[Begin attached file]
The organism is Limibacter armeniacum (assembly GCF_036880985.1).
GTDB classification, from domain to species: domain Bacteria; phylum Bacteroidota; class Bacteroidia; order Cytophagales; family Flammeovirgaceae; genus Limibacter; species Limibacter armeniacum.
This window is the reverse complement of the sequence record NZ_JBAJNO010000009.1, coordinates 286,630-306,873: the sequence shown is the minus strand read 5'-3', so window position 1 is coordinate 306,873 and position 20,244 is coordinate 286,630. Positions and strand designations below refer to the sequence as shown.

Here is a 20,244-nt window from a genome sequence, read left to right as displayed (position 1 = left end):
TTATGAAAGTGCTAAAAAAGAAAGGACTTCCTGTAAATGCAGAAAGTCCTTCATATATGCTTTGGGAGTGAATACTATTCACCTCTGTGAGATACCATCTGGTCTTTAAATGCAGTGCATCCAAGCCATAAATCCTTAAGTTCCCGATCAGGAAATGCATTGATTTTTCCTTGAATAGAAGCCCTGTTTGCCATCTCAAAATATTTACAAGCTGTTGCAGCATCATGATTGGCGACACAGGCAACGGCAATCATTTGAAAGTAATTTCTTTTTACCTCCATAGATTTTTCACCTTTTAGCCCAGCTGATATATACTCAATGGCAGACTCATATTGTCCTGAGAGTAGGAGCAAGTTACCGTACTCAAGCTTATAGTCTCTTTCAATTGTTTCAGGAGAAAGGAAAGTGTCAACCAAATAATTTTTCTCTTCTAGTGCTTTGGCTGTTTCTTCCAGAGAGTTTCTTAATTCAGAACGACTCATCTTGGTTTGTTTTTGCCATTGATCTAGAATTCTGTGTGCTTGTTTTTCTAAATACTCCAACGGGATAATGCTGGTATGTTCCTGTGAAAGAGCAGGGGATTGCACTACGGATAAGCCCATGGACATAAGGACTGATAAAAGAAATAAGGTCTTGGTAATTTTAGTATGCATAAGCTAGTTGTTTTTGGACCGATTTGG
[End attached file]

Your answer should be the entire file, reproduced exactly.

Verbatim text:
The organism is Limibacter armeniacum (assembly GCF_036880985.1).
GTDB classification, from domain to species: domain Bacteria; phylum Bacteroidota; class Bacteroidia; order Cytophagales; family Flammeovirgaceae; genus Limibacter; species Limibacter armeniacum.
This window is the reverse complement of the sequence record NZ_JBAJNO010000009.1, coordinates 286,630-306,873: the sequence shown is the minus strand read 5'-3', so window position 1 is coordinate 306,873 and position 20,244 is coordinate 286,630. Positions and strand designations below refer to the sequence as shown.

Here is a 20,244-nt window from a genome sequence, read left to right as displayed (position 1 = left end):
TTATGAAAGTGCTAAAAAAGAAAGGACTTCCTGTAAATGCAGAAAGTCCTTCATATATGCTTTGGGAGTGAATACTATTCACCTCTGTGAGATACCATCTGGTCTTTAAATGCAGTGCATCCAAGCCATAAATCCTTAAGTTCCCGATCAGGAAATGCATTGATTTTTCCTTGAATAGAAGCCCTGTTTGCCATCTCAAAATATTTACAAGCTGTTGCAGCATCATGATTGGCGACACAGGCAACGGCAATCATTTGAAAGTAATTTCTTTTTACCTCCATAGATTTTTCACCTTTTAGCCCAGCTGATATATACTCAATGGCAGACTCATATTGTCCTGAGAGTAGGAGCAAGTTACCGTACTCAAGCTTATAGTCTCTTTCAATTGTTTCAGGAGAAAGGAAAGTGTCAACCAAATAATTTTTCTCTTCTAGTGCTTTGGCTGTTTCTTCCAGAGAGTTTCTTAATTCAGAACGACTCATCTTGGTTTGTTTTTGCCATTGATCTAGAATTCTGTGTGCTTGTTTTTCTAAATACTCCAACGGGATAATGCTGGTATGTTCCTGTGAAAGAGCAGGGGATTGCACTACGGATAAGCCCATGGACATAAGGACTGATAAAAGAAATAAGGTCTTGGTAATTTTAGTATGCATAAGCTAGTTGTTTTTGGACCGATTTGG